The Triumphant Journeys of Martian RobotsS

Since 1960 we've been attempting to explore the red planet, and along the way there have been countless failures and lost spacecraft that attest to just how hard it is to fly those 35 million miles from here to there. However, there have also been success stories, like the twin rovers Opportunity and Spirit, who have both overcome mechanical problems, braved dust storms, and sent back enormous amounts of data. Today, after being threatened with a shutdown due to budget cuts, the Martian rovers got a reprieve. They'll be rolling along for many months to come. To celebrate, check out our list of Martian robots and landers who have already served their robotic duty as our slaves, erm we mean allies, on the red planet.

The Triumphant Journeys of Martian RobotsS

The Triumphant Journeys of Martian RobotsS

The Triumphant Journeys of Martian RobotsS

The Triumphant Journeys of Martian RobotsS

The Triumphant Journeys of Martian RobotsS

The Triumphant Journeys of Martian RobotsS

The Triumphant Journeys of Martian RobotsS

The Triumphant Journeys of Martian RobotsS

The Triumphant Journeys of Martian RobotsS

The Triumphant Journeys of Martian RobotsS

The Triumphant Journeys of Martian RobotsS

The Triumphant Journeys of Martian RobotsS

The Triumphant Journeys of Martian RobotsS

The Triumphant Journeys of Martian Robots

The Triumphant Journeys of Martian RobotsS

The Triumphant Journeys of Martian RobotsS

The Triumphant Journeys of Martian RobotsS

The Triumphant Journeys of Martian RobotsS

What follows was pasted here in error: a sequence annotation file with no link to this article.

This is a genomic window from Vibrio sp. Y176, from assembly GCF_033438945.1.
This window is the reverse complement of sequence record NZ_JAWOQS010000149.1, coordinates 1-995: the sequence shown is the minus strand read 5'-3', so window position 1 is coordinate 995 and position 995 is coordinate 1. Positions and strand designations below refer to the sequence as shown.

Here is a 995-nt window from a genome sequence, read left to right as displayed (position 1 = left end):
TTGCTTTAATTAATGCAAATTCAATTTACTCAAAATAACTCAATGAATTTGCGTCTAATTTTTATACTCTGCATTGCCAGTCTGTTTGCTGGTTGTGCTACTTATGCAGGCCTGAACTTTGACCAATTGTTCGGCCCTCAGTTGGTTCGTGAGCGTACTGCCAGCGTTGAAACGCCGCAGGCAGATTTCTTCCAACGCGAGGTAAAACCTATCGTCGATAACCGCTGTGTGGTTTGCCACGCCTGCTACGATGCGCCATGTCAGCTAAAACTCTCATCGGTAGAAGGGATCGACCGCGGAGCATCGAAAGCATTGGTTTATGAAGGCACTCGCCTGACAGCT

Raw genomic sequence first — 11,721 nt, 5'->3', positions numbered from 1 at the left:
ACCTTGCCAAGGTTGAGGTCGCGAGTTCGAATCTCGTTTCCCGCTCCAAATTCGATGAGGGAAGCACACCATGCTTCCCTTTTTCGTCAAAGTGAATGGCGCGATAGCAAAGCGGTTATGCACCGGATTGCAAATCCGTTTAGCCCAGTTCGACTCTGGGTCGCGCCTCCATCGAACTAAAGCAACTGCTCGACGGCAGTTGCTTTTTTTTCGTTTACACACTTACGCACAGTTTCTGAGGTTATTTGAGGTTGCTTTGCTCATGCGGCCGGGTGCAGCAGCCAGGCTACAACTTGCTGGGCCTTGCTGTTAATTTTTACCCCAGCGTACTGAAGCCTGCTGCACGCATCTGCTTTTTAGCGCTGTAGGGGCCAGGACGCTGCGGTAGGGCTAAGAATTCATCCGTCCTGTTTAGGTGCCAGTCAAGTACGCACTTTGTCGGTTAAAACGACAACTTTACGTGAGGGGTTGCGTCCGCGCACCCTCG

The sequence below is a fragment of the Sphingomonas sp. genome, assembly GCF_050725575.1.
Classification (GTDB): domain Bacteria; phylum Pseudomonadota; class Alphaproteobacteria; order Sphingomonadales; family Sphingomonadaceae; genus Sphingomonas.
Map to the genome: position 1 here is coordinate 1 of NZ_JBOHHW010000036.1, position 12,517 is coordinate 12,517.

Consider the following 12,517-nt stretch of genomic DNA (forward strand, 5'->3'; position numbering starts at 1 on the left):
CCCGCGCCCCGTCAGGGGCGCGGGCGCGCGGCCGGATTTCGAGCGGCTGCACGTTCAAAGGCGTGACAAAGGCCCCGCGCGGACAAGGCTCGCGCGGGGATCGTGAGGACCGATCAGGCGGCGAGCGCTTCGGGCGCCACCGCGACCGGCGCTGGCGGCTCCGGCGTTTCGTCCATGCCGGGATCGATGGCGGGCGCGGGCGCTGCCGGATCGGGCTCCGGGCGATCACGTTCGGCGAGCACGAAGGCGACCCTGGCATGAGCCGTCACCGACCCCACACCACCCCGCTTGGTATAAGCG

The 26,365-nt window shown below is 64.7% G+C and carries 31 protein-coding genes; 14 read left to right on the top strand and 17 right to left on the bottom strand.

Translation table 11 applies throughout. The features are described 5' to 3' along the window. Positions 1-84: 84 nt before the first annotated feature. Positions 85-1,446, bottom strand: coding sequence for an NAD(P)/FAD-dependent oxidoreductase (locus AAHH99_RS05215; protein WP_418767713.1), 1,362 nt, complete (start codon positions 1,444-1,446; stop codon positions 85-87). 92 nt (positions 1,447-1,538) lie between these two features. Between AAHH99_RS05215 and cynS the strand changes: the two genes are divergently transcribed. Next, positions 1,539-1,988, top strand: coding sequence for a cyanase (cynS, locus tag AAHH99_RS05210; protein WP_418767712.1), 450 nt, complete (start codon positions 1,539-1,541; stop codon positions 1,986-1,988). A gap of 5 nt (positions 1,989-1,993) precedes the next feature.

The Triumphant Journeys of Martian Robots


  • The first five missions to Mars were all Soviet flyby attempts, and all of them failed for reasons ranging from "radio failure" to "spacecraft broke apart." Still, it's impressive that they managed so many attempts within only two years in the early 60s.

  • The first US mission was also a failure when Mariner 3's shroud failed to jettison, leaving it without solar power. It remains to this day in a solar orbit. Mariner 4 ended up being the first successful mission to Mars in 1964 when it was able to return 21 images from a flyby. The ship continued operation until late 1967, when it ran into a micrometeoroid storm which caused severe alterations in trajectory and communications. It was lost forever in December of 1967.

  • We weren't able to orbit the planet for seven more years until Mariner 9 became the first satellite to successfully orbit the planet, barely beating the Soviets by a couple of months. The spacecraft used up its supply of fuel for adjusting trajectory, and was turned off a year later in 1972. Surprisingly, the satellite remains in a steady orbit around the planet, at least until 2022 when it should plunge into the atmosphere.

  • Numerous attempts at flybys and orbit resulted in both Soviet and US satellites exploding on launch, crashing back to Earth, or heading deep into the Atlantic Ocean. It would be a bit spooky encountering the remains of Mariner 8 in murky waters off the coast of Puerto Rico.

  • However, not being content to just fly past the planet or orbit it and send back images, plans were made to begin landing objects on Mars that could send data back to us. The Soviet Mars 2 achieved orbit back in 1971, but the Lander portion of the mission didn't go quite so well, and it crashed onto the surface of the planet. However, it has the dubious distinction of being the first manmade object to reach the surface of Mars.

  • The US Viking MIssions to Mars were some of the most successful Mars explorations ever launched. Viking I was launched in 1975, and after a 10 month journey to the red planet, it was successfully inserted into orbit. Then on July 20th 1976, the Viking Lander was launched from the ship, and landed on the planet and continued to operate for over six years. It was accidentally deactivated in 1982 when ground control sent a faulty command that caused the Lander to overwrite its own antenna pointing software, and all contact was lost. It still sits, alone and waiting, on the surface of the planet.

  • Viking 2 was launched a few months after Viking I, but its batteries failed early, and it was shut off in 1980. It's harder to think of a more lonely image than the two Viking Landers sitting abandoned on the face of Mars.